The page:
Argentina To Seize Outsourced, Scandalized Printer

The currency printer takeover would cancel the company's debts, recover its property and convert its employees to government workers.

BUENOS AIRES, Argentina (AP) — Argentina announced plans Tuesday for another government takeover, this time expropriating a company that is printing the nation's pesos and is at the center of a criminal case involving the vice president and the tax chief.

President Cristina Fernandez is proposing to expropriate the Company of South American Values.

The takeover, which has been submitted to Congress for approval, would cancel the company's debts, recover its property and convert its employees to government workers.

It also would put the economy minister and mint president in charge of an intervention that could compete with a federal judge's efforts to examine the company's books.

"The state considers recovering the capacity to print the nation's money to be of prime importance," the government statement said.

Judge Ariel Lijo is considering whether to charge Vice President Amado Boudou, tax chief Ricardo Etchegaray and several others with influence peddling, illegal enrichment, tax evasion and money laundering.

A prosecutor recommended the charges after investigating allegations that Boudou and Etchegaray helped steer the company, formerly named Ciccone Calcografica, out of bankruptcy last year and into the control of secret financial interests with close ties to the Fernandez government.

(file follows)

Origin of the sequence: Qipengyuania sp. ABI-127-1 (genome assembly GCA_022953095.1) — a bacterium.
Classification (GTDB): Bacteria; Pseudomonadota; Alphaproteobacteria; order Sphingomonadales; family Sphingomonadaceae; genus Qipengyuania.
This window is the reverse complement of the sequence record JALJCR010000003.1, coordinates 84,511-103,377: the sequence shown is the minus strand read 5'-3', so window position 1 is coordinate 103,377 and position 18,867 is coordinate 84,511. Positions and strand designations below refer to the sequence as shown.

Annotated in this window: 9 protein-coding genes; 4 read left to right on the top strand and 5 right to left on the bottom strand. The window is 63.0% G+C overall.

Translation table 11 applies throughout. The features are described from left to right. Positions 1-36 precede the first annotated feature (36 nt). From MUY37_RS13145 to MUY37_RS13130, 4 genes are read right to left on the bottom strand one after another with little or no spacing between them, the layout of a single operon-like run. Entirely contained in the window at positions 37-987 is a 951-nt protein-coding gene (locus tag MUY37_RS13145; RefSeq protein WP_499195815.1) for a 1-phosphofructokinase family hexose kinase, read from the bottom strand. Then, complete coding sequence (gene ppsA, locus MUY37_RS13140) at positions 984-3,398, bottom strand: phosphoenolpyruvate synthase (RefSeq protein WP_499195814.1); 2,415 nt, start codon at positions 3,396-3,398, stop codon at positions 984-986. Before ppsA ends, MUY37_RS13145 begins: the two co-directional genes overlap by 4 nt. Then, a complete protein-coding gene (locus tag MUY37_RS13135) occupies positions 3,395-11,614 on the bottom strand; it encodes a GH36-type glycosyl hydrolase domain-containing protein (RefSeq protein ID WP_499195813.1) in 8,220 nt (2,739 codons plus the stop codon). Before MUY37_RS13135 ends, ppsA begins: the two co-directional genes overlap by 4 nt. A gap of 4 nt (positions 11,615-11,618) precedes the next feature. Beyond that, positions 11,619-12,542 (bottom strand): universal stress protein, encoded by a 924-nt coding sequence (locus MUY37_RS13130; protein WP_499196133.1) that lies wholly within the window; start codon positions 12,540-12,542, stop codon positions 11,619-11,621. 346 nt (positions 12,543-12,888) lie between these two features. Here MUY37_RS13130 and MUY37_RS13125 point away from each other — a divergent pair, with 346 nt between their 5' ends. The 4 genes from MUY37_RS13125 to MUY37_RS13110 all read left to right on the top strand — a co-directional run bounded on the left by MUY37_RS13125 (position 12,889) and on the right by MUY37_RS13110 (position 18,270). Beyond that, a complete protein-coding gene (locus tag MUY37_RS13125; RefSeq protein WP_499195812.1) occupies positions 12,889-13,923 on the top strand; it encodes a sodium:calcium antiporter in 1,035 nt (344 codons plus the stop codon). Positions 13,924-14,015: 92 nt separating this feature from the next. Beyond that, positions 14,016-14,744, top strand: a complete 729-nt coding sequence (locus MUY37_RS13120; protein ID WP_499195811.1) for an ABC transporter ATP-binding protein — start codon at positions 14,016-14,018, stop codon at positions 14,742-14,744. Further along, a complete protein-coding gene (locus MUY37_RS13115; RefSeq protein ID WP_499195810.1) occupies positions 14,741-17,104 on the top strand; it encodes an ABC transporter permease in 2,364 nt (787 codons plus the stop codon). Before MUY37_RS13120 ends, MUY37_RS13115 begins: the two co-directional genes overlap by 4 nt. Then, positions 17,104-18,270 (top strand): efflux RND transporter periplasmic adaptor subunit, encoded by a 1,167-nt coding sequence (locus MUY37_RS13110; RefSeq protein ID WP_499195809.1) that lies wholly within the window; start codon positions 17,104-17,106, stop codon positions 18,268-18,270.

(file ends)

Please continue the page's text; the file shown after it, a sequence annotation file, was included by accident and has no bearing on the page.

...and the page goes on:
The printer was bought by The Old Fund, a shell company that allegedly doubled as a political slush fund for Boudou and his friends. The printer then got lucrative contracts to print campaign materials as Fernandez ran for re-election with Boudou at her side.

Argentina's president has stood by her Cabinet members despite the scandal, even approving the company's multimillion-dollar contract to print pesos this year.

Boudou has claimed that opposition media and the judiciary invented the scandal. Etchegary said he did nothing wrong when he agreed to give the company 12 years at no real interest rate to cancel $51 million in tax debts.

Tuesday's announcement said Economy Minister Hernan Lorenzino and Mint President Katya Daura, both of whom are close Boudou allies, would lead the intervention, which could give them inside access to the same information the judge has been seeking.

The statement said the judge will be informed of the proposal, but makes no other reference to the criminal investigation.

While Fernandez has enough allies in Congress to push the expropriation through, it remains unclear if any branch of Argentina's government will assert its power to expose the true ownership of the company. The Old Fund is an investment company with only one known employee.

According to investigative reports in the newspapers La Nacion, Clarin and Perfil, The Old Fund's owners remain hidden behind a complex web of shell companies, overseas holdings and fraudulent incorporation papers. The report said it put up millions in cash to take the printer out of bankruptcy and before that was used to finance luxury vacations for Boudou's family and friends.

The government's political opponents rose up quickly Tuesday to criticize the proposal.

"The measure shows its need to cover up a million-dollar case of corruption and the failure of one of the most essential tasks of a government, which is to print money," said Deputy Eduardo Amadeo, a dissident Peronist party member.

Deputy Patricia Bullrich of the Union for All party charged that the seizure is meant to protect Boudou.

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